With fewer air travellers, BC fruit heading overseas this summer face reduced cargo capacity and higher freight rates.
While carriers such as Air Canada have designated cargo services, many perishable products travel in the holds of regularly scheduled passenger jets. Those flights have been curtailed thanks as borders closed to fight COVID-19.
Reduced air capacity stalled incoming shipments of the bees needed to pollinate crops this spring. Now the mature fruit is set to feel the impact.
Reduced capacity means rates to key markets in Asia could be up about 25% this summer, says Brendan Harnett, CEO of Flying Fresh Air Freight in Richmond.
‚ÄúThey are going to be higher than last year, at least to begin the summer,‚ÄĚ he explains. ‚ÄúThen the market [will be] based on demand and competition.‚ÄĚ
International Air Transport Association (IATA) data indicated freight rates in May jumped versus a year ago. Rates to Shanghai were up 38%; freight to Beijing cost 41% more while rates to Hong Kong increased 13%. June brought some relief with Shanghai down 2% and Beijing down 4%. Hong Kong remained up 12% versus a year ago.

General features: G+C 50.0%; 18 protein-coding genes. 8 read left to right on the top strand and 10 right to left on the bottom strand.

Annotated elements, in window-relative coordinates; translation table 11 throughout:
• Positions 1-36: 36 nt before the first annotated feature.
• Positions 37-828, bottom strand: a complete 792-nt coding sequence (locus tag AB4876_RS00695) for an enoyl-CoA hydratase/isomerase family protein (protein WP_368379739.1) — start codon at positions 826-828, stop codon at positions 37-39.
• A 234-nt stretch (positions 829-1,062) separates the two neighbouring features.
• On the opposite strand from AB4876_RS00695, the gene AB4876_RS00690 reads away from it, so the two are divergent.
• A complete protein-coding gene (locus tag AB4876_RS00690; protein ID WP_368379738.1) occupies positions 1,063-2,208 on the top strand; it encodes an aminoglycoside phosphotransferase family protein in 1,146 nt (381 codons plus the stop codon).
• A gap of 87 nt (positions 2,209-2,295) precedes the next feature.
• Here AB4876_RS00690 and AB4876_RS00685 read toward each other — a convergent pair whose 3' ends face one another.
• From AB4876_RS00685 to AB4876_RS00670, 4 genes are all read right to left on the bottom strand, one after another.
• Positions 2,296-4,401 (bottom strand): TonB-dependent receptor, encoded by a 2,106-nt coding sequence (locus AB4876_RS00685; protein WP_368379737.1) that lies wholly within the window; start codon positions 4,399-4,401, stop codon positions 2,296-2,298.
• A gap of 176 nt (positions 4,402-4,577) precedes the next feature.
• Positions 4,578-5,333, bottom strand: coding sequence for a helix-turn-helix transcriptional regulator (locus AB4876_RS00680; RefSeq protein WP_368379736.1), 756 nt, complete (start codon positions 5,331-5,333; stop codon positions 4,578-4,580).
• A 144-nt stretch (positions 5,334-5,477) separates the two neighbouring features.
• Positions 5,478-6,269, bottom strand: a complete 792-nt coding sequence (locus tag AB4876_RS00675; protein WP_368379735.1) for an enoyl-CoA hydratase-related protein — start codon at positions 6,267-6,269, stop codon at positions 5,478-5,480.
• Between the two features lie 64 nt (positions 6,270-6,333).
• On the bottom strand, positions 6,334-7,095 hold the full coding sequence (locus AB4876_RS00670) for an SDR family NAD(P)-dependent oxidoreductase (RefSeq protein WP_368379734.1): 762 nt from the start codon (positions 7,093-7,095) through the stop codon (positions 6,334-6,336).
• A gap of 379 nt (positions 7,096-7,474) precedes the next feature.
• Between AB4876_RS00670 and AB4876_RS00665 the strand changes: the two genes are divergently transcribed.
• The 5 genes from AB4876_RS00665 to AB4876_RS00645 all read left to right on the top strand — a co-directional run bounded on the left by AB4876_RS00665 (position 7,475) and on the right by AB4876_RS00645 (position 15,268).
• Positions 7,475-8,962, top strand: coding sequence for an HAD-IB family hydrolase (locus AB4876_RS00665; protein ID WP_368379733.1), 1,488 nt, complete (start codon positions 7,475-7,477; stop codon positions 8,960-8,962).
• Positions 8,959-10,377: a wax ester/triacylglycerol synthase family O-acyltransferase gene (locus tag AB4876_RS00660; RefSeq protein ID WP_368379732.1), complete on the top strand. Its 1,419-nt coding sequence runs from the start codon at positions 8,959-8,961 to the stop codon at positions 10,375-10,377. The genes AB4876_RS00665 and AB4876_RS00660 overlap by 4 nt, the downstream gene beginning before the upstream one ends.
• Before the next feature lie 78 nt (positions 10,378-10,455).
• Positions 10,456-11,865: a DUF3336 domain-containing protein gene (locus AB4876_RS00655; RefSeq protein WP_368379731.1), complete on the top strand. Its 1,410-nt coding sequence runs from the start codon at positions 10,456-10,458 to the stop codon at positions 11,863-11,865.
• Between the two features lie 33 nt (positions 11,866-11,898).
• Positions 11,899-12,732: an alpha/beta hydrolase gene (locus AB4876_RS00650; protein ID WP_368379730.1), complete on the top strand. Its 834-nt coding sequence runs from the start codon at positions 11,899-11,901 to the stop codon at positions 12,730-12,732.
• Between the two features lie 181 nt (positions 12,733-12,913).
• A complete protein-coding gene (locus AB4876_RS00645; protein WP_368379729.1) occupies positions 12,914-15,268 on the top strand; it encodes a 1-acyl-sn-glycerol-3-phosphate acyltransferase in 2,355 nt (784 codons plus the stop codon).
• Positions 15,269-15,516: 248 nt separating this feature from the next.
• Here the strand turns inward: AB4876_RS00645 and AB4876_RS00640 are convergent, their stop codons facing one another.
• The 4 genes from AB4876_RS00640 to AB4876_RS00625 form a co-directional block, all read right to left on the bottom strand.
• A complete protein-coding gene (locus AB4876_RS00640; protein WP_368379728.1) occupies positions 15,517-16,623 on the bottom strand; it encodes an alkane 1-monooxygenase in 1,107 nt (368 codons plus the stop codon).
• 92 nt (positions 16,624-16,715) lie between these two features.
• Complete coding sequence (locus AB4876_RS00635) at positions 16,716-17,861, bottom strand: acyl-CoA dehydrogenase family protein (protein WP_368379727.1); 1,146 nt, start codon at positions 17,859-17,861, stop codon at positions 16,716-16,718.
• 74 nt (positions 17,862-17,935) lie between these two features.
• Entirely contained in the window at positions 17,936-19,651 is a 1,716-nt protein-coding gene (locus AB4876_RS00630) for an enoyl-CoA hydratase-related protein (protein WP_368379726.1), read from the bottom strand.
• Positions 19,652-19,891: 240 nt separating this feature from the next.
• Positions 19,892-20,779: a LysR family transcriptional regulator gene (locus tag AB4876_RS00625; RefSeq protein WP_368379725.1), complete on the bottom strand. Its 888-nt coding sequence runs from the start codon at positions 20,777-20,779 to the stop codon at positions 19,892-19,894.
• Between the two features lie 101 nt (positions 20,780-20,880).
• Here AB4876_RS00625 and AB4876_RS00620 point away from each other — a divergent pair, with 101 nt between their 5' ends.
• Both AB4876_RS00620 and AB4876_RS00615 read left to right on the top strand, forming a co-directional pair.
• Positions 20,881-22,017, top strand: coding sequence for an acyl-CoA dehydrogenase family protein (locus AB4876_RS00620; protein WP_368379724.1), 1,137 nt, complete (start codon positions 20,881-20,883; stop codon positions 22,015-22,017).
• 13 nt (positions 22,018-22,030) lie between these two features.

While the BC Cherry Association indicates that growers will be focusing on domestic markets, Harnett said demand in Asia seems to be strong in the wake of the region‚Äôs fight with COVID-19. He says demand for lobster and other luxury food items shows that Chinese consumers are willing to spend, promising good demand for cherries.
“We have had plenty of interest,” adds Ricky Chong, director of sales with Sutherland S.A. Produce Inc. of Kelowna. “The weather has been poor this spring across the northern hemisphere and crops in Spain were wiped out.”
With files from Tom Walker